Digital Leaders runs a comprehensive program of thought leadership, white papers, lectures, salons, conferences and webinars on digital transformation for each of the topics below. You can choose to participate in the Community by following the activities of the programme against a specific topic by signing up for alerts on the sector updates and upcoming events for your priority areas.
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The Digital Women UnConference 2016 will offer a chance to propose and debate key topics effecting the increased diversity of women in the Digital workplace and to meet and network with others interested in this important topic. The event will run from 3.30pm to 5.30pm, with networking drinks following.
It is generally accepted that as a nation we are struggling to keep pace with the need for digital skills. A recent National Audit Office report states that the ‘UK digital skills gap across all industries exacerbates the government’s situation, even before considering demands of transformation’. In this digital age of technology infiltrating every aspect of our lives, you would think we would have women distributed at all levels of IT. However, a recent Computer Weekly report revealed that the average percentage of women working in technology teams in the UK is 12 per cent – down from 15 per cent last year.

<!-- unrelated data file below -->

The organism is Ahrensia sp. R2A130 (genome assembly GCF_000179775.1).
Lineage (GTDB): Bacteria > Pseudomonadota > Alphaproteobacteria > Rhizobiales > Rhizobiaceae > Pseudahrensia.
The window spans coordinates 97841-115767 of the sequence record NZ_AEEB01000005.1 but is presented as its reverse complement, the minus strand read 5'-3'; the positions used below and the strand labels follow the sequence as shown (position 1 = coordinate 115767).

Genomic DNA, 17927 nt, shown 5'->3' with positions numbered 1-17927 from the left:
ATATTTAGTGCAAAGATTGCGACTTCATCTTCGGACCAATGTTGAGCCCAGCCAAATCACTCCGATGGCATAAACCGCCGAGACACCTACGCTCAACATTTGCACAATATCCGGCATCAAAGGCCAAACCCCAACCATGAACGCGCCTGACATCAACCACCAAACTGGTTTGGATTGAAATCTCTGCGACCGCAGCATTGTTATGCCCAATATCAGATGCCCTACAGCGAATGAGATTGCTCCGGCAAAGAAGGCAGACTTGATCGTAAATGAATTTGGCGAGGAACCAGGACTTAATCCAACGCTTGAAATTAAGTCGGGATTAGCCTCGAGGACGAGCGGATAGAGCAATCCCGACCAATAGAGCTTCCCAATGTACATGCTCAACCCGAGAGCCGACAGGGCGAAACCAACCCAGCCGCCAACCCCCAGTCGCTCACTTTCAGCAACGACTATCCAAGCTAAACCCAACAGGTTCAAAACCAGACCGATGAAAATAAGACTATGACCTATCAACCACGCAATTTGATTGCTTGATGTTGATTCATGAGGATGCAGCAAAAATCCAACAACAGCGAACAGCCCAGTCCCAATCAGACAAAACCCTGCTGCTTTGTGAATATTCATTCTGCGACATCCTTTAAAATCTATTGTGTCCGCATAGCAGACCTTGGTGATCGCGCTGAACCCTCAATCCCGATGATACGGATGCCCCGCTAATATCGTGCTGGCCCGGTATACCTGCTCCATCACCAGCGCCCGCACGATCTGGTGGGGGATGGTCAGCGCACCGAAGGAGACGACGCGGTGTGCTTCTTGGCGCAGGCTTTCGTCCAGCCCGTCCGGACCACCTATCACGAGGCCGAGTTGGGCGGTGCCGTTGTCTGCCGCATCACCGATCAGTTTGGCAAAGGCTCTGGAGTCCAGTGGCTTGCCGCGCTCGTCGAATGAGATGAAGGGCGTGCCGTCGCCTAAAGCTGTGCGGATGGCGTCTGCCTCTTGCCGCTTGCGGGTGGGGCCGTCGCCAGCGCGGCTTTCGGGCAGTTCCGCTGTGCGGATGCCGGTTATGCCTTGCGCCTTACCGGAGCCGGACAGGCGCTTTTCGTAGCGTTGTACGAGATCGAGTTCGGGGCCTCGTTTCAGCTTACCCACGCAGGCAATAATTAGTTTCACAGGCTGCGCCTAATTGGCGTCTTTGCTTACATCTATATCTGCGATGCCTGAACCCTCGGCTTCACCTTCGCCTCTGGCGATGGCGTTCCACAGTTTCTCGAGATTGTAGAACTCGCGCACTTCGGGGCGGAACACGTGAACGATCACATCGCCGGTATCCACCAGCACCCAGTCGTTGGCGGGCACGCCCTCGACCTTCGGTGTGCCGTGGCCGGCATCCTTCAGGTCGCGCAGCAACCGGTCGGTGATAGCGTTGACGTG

Writing recently for Digital Leaders, Arianna Huffington said that simply put, we need more women in technology. Because when women succeed, everybody wins. But there are still many institutional barriers all around the world. One of the biggest is the way workplaces are currently structured. Many women don’t want to get to the top and stay there when the price means sacrificing their health, their well-being, their relationships and their happiness. Women in highly stressful jobs have a nearly 40 percent increased risk of heart disease compared with their less-stressed colleagues, and a 60 percent greater risk for type 2 diabetes (a link that does not exist for men, by the way). And that’s a problem with a workplace culture that equates burnout and macho notions of sleep deprivation with dedication. It’s a culture that was largely put into place by men, but the costs are borne by everybody.
The good news is that we are already witnessing a global shift toward digital leadership values and abilities traditionally considered feminine, especially collaboration and empathy. The more these qualities infiltrate boardrooms everywhere, the better off we’ll all be, women and men alike.
This Unconference in London is a first event for DL looking at this important topic of Digital Women.
Digital Leaders are teaming up with the Mayor of London to host an unconference on the topic of Women in Digital on 3 October at City Hall. We will be joined by members of the Mayor’s digital skills stakeholder group.
The Digital Women Unconference is facilitated by Mark Foden of ‘More Tea Vicar‘